The business market in Eswatini is made up of various industries including retail, agro-processing, and tourism, apart from a few multinationals which are export-oriented within the manufacturing sector. Most mid-market businesses in Eswatini are typically locally owned and have limited access to funding and exposure to international markets. Although there are few multinationals in the export-oriented manufacturing sector, these are the exception rather than the norm.
Prior to the COVID-19 pandemic, Eswatini businesses faced several challenges.
One of the most significant challenges was a lack of financing, particularly from formal lending institutions which hampered businesses' ability to invest in growth and expansion. Another challenge was labour shortage, with many businesses reporting difficulty finding and retaining employees in technical and specialised fields. High bureaucracy and regulations made it difficult for businesses to establish and grow. Furthermore, limited access to international markets posed a challenge for many Eswatini companies due to a lack of exposure and resources.
Following the peak of the COVID-19 pandemic
Businesses faced challenges such as instability in local politics, high levels of bureaucracy due to the pandemic, and limited access to financing. The government needed to take steps to address these challenges to improve the general business environment and promote entrepreneurship.
According to the World Bank, private investment has been limited, owing to, among other factors, heavy state involvement in the economy, a lack of transparency due to governance challenges (exposed further by the political unrest that occurred in June 2021), and a generally weak business environment. It further states that due to an over-reliance on volatile customs revenues, the fiscal situation has been precarious. Over-reliance on Southern African Customs Union (SACU) revenues has resulted in significant fluctuations in public spending and continues to pose a challenge in managing fiscal resources and growth potential. Volatile SACU receipts, combined with rigid government spending, have resulted in persistent fiscal deficits in recent years.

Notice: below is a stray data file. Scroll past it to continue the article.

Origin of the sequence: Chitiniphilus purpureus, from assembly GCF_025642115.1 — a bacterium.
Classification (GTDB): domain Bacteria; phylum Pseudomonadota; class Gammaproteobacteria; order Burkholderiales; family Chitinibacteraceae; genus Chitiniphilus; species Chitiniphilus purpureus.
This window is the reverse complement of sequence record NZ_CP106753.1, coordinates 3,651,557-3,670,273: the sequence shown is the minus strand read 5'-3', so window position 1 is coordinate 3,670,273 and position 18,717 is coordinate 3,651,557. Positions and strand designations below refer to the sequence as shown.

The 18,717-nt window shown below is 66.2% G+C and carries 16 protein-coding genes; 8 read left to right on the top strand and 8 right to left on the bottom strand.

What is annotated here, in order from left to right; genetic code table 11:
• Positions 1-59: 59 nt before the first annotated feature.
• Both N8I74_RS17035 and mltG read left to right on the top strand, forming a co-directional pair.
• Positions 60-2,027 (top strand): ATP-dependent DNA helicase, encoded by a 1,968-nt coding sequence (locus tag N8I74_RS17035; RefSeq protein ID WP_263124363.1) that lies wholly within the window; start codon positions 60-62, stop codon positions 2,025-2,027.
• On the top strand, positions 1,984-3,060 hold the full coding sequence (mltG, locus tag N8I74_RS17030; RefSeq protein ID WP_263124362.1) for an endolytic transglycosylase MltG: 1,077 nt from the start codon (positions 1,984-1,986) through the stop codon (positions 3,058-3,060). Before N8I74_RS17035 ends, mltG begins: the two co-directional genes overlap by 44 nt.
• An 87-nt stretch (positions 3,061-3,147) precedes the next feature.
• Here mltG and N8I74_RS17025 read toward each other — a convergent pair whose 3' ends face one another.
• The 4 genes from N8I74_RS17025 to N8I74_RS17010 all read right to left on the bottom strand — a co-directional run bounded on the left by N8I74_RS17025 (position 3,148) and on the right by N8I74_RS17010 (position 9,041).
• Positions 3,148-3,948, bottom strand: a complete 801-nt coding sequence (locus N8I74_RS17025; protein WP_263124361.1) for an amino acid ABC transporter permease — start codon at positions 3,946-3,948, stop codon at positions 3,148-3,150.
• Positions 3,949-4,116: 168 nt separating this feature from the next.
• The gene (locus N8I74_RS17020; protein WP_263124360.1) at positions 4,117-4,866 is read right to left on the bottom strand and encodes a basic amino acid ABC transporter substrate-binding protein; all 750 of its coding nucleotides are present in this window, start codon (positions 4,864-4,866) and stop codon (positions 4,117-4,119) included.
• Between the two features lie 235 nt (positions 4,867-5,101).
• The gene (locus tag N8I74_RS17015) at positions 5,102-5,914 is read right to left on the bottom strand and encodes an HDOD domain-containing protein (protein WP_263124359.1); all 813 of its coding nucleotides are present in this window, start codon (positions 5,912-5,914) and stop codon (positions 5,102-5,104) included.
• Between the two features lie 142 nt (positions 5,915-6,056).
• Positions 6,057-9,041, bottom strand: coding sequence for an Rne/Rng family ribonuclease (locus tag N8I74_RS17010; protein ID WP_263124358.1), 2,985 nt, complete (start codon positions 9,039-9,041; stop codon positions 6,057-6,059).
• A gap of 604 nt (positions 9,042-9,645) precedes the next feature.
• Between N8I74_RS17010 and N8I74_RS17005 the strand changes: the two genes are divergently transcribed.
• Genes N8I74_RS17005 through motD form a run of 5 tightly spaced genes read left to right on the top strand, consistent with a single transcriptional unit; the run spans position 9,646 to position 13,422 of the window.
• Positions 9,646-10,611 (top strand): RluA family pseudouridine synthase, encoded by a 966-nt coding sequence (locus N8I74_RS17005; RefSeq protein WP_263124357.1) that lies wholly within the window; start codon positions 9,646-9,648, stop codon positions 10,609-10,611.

The COVID-19 pandemic added to the already existing challenges for businesses in Eswatini. The pandemic disrupted global supply chains, causing shortages of goods and materials and impairing businesses' ability to meet customer demand. Additionally, businesses have been impacted by declining consumer spending, with people becoming more cautious with their money due to economic uncertainty and job losses. Remote work and technology have also become more prevalent as a result of the pandemic, posing new challenges, particularly for those that are ill-equipped to adapt to these changes. Internet connectivity and high internet speed have become a basic need for businesses and households. The pandemic also raised new health and safety concerns which require businesses to take precautions to protect their employees and customers.